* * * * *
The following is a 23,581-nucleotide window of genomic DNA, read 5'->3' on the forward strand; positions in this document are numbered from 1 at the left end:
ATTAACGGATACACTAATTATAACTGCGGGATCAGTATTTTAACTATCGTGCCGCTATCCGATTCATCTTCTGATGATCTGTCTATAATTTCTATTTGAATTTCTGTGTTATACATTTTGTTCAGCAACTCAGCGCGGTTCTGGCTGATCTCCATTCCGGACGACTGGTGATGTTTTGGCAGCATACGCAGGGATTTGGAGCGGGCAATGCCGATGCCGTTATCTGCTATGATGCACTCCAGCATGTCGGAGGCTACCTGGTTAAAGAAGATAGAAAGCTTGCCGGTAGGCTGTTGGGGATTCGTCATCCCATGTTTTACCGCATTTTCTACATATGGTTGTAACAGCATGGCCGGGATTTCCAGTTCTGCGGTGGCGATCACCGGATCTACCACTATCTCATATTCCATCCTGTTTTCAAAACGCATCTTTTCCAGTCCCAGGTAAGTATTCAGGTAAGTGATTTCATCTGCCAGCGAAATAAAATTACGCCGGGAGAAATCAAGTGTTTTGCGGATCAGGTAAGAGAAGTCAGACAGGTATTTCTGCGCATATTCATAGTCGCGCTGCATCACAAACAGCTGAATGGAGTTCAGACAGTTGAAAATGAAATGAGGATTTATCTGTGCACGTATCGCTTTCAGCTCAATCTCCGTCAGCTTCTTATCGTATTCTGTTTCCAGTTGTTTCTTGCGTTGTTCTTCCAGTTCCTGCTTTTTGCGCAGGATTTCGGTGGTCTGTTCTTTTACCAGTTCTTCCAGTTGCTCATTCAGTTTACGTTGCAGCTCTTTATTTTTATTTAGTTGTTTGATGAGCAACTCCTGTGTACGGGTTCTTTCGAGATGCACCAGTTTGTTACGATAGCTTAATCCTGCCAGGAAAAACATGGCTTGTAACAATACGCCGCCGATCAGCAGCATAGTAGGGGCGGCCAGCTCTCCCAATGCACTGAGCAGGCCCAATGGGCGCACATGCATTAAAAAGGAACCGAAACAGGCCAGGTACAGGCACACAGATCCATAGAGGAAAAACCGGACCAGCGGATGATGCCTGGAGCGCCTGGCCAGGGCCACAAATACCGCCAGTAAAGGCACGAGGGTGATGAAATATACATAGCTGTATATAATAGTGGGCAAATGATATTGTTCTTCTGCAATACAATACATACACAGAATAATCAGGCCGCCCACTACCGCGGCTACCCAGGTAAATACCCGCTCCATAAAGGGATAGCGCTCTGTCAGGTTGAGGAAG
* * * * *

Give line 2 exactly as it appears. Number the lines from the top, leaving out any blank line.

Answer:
ATTAACGGATACACTAATTATAACTGCGGGATCAGTATTTTAACTATCGTGCCGCTATCCGATTCATCTTCTGATGATCTGTCTATAATTTCTATTTGAATTTCTGTGTTATACATTTTGTTCAGCAACTCAGCGCGGTTCTGGCTGATCTCCATTCCGGACGACTGGTGATGTTTTGGCAGCATACGCAGGGATTTGGAGCGGGCAATGCCGATGCCGTTATCTGCTATGATGCACTCCAGCATGTCGGAGGCTACCTGGTTAAAGAAGATAGAAAGCTTGCCGGTAGGCTGTTGGGGATTCGTCATCCCATGTTTTACCGCATTTTCTACATATGGTTGTAACAGCATGGCCGGGATTTCCAGTTCTGCGGTGGCGATCACCGGATCTACCACTATCTCATATTCCATCCTGTTTTCAAAACGCATCTTTTCCAGTCCCAGGTAAGTATTCAGGTAAGTGATTTCATCTGCCAGCGAAATAAAATTACGCCGGGAGAAATCAAGTGTTTTGCGGATCAGGTAAGAGAAGTCAGACAGGTATTTCTGCGCATATTCATAGTCGCGCTGCATCACAAACAGCTGAATGGAGTTCAGACAGTTGAAAATGAAATGAGGATTTATCTGTGCACGTATCGCTTTCAGCTCAATCTCCGTCAGCTTCTTATCGTATTCTGTTTCCAGTTGTTTCTTGCGTTGTTCTTCCAGTTCCTGCTTTTTGCGCAGGATTTCGGTGGTCTGTTCTTTTACCAGTTCTTCCAGTTGCTCATTCAGTTTACGTTGCAGCTCTTTATTTTTATTTAGTTGTTTGATGAGCAACTCCTGTGTACGGGTTCTTTCGAGATGCACCAGTTTGTTACGATAGCTTAATCCTGCCAGGAAAAACATGGCTTGTAACAATACGCCGCCGATCAGCAGCATAGTAGGGGCGGCCAGCTCTCCCAATGCACTGAGCAGGCCCAATGGGCGCACATGCATTAAAAAGGAACCGAAACAGGCCAGGTACAGGCACACAGATCCATAGAGGAAAAACCGGACCAGCGGATGATGCCTGGAGCGCCTGGCCAGGGCCACAAATACCGCCAGTAAAGGCACGAGGGTGATGAAATATACATAGCTGTATATAATAGTGGGCAAATGATATTGTTCTTCTGCAATACAATACATACACAGAATAATCAGGCCGCCCACTACCGCGGCTACCCAGGTAAATACCCGCTCCATAAAGGGATAGCGCTCTGTCAGGTTGAGGAAG